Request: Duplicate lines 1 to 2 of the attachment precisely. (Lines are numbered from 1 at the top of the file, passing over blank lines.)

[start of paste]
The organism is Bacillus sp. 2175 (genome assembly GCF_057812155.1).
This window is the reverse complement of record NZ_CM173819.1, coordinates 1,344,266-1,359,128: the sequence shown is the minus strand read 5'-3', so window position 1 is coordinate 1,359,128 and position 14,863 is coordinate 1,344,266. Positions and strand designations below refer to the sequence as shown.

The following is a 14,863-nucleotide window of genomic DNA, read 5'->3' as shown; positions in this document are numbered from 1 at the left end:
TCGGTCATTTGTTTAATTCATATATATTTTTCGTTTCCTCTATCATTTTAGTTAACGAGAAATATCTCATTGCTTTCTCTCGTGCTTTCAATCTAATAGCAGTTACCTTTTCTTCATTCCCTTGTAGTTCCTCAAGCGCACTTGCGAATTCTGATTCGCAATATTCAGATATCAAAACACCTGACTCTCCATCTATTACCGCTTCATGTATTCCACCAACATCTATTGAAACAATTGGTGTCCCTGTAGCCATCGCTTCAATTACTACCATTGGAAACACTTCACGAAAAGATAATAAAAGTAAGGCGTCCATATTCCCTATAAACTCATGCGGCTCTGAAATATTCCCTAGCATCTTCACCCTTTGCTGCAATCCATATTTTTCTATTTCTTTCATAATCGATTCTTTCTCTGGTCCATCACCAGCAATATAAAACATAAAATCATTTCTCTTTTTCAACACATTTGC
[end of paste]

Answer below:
The organism is Bacillus sp. 2175 (genome assembly GCF_057812155.1).
This window is the reverse complement of record NZ_CM173819.1, coordinates 1,344,266-1,359,128: the sequence shown is the minus strand read 5'-3', so window position 1 is coordinate 1,359,128 and position 14,863 is coordinate 1,344,266. Positions and strand designations below refer to the sequence as shown.